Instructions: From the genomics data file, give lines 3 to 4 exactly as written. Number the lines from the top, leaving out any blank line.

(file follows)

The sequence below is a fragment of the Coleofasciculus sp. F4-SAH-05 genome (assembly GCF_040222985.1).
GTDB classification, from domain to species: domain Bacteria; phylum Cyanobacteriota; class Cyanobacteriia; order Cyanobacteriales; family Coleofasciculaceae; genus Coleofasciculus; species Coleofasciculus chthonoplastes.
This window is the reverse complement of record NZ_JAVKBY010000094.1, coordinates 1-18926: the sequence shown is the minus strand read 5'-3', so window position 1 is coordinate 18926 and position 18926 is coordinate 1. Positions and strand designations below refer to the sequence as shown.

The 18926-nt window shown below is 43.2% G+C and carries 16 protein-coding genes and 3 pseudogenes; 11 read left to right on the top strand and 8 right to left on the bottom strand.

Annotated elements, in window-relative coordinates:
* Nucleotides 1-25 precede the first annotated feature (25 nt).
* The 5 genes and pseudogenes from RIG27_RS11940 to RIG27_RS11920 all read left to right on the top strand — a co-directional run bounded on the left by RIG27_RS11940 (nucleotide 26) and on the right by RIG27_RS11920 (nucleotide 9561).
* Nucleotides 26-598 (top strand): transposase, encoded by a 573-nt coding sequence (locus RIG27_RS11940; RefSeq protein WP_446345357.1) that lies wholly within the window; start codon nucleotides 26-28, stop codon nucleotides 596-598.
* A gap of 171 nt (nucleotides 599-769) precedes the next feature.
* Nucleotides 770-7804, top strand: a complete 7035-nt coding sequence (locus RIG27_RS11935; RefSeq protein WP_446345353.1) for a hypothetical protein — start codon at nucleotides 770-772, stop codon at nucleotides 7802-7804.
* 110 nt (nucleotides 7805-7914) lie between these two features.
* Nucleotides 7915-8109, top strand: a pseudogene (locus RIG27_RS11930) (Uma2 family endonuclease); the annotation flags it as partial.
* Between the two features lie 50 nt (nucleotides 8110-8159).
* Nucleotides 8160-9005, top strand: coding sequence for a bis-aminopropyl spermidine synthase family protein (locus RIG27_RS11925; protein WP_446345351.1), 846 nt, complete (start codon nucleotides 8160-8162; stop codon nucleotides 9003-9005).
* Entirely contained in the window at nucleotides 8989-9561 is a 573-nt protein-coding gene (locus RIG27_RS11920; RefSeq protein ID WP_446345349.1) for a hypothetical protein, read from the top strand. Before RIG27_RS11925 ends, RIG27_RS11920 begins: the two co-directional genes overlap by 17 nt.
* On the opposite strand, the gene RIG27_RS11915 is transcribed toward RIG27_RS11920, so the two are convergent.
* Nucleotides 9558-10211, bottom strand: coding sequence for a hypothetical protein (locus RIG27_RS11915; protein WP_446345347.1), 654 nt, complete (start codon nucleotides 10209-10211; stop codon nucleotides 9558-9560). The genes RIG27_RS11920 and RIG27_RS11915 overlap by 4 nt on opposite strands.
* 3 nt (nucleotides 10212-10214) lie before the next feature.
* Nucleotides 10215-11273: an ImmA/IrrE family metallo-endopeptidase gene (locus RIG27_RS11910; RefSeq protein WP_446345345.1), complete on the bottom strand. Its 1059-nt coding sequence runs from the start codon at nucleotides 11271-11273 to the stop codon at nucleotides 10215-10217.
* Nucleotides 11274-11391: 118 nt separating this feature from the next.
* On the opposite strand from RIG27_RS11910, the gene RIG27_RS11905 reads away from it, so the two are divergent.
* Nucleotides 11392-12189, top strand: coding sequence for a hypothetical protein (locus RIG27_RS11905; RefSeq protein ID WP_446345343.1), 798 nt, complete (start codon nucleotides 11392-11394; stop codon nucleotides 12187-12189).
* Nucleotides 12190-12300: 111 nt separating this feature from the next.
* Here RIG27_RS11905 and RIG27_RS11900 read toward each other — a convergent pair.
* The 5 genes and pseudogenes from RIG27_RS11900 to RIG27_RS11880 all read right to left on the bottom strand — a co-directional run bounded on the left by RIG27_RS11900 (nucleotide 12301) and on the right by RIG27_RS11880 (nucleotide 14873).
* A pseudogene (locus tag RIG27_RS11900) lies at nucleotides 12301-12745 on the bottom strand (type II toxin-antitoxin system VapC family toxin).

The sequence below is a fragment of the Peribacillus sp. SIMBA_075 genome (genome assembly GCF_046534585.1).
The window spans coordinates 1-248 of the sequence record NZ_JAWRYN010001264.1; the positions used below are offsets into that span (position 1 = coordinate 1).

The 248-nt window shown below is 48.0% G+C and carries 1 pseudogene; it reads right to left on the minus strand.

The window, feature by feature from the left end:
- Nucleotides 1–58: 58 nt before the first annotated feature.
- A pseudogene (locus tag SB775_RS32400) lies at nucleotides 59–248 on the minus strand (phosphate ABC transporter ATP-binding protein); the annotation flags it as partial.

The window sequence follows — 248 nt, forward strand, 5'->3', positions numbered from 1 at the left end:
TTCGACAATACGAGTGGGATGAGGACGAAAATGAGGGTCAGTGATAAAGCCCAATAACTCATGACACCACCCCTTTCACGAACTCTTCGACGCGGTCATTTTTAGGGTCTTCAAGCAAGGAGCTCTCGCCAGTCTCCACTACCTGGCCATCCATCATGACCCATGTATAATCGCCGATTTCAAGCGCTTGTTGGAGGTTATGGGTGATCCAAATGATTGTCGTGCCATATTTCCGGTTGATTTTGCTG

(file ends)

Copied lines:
This window is the reverse complement of record NZ_JAVKBY010000094.1, coordinates 1-18926: the sequence shown is the minus strand read 5'-3', so window position 1 is coordinate 18926 and position 18926 is coordinate 1. Positions and strand designations below refer to the sequence as shown.

The 18926-nt window shown below is 43.2% G+C and carries 16 protein-coding genes and 3 pseudogenes; 11 read left to right on the top strand and 8 right to left on the bottom strand.